Preserving research data goes beyond storing files in a secure location. Following best practices for the preservation of your data files allows for future reuse, by yourself or others. It also demonstrates a commitment to maintaining the scholarly record of your research, and can be an important consideration by funders of future projects.
For most projects, you should be selective about which files are kept for the long term. If you have file storage costs or limits, you may already have a plan for which files you retain to support your final results. Some things to consider to help you select which files you will preserve:
- Do the data directly support any published articles or reports?
- Can the data be reproduced, or were they generated under unique circumstances (e.g. observational data collected in the field), or at great cost (e.g. purchasing computing time on high performance machines)?
All digital files are vulnerable to becoming obsolete with new technology, but if you save your data in accessible and open formats, you reduce some of the risk of losing access to your data over time. Helpful guidelines about file types can be found at:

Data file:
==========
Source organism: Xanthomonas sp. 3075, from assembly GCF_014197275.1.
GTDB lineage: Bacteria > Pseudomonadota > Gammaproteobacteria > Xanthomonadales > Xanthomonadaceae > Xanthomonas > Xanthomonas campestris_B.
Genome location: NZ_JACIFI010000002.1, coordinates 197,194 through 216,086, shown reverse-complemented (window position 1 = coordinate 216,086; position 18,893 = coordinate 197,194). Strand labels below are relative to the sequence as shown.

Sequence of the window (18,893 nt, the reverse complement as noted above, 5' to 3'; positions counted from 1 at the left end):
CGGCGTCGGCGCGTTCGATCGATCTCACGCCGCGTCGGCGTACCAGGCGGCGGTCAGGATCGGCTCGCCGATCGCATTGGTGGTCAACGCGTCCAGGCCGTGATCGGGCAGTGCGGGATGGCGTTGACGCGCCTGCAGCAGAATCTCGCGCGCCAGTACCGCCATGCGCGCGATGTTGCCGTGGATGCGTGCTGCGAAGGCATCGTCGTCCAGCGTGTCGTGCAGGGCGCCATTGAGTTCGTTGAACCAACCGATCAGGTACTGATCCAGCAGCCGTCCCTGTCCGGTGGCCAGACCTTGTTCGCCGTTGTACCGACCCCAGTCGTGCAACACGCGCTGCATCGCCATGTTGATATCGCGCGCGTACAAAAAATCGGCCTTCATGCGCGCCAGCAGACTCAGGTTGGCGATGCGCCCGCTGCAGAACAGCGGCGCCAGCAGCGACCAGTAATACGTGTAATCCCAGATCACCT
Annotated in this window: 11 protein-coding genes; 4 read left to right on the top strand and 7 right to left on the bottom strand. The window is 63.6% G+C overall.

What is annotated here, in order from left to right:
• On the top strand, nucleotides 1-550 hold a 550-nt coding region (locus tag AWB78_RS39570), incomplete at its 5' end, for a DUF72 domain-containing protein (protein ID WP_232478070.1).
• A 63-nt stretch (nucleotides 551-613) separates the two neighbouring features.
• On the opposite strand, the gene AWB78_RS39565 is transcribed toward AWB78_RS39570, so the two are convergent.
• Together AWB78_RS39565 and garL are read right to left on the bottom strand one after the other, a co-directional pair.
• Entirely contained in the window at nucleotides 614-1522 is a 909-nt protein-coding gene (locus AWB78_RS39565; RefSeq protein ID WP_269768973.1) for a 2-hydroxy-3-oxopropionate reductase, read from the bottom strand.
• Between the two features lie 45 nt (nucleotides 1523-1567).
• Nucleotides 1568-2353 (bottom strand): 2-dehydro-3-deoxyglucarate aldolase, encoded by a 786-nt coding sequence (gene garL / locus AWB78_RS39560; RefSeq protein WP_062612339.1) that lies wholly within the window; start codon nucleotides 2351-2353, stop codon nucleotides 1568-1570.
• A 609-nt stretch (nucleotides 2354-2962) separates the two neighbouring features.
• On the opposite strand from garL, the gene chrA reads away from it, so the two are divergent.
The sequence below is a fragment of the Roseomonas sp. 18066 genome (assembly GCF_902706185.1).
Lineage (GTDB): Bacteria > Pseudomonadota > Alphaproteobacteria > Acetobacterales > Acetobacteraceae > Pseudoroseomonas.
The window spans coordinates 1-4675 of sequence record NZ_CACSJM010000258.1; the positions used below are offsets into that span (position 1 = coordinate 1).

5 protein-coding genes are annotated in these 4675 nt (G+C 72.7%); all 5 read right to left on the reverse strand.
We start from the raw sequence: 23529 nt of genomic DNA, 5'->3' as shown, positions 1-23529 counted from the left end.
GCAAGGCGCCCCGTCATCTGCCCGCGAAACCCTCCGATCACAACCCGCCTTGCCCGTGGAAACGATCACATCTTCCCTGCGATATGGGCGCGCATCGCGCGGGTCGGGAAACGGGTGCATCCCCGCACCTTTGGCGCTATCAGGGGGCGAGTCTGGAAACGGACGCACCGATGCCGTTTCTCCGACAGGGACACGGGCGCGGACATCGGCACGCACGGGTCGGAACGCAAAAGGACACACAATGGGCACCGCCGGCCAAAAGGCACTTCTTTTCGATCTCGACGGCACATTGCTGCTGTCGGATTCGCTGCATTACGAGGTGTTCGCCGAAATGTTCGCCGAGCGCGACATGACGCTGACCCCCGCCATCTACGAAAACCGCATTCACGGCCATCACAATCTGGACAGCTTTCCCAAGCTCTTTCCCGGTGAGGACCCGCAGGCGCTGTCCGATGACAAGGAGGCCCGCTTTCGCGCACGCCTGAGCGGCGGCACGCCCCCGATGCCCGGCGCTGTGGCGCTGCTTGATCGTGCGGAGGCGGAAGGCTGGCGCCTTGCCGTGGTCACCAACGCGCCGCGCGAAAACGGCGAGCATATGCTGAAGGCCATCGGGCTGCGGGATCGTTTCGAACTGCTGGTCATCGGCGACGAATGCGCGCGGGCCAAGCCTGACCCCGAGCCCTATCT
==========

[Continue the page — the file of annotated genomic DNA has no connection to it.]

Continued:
Thoroughly document your steps—while collecting or generating your dataset, the relevant processing steps and analysis methods you use, and any other information another user would need to understand your data.
For more information about data documentation and metadata, see the page on Describing Data.
Depositing research data with a trustworthy repository is a key step in preserving your data for future use. There are many data repositories to choose from; look for one that is suitable for the type of data you’ve collected, and follows the principles of sustained access to research data.
For more information about selecting a repository, see the page on Data Repositories.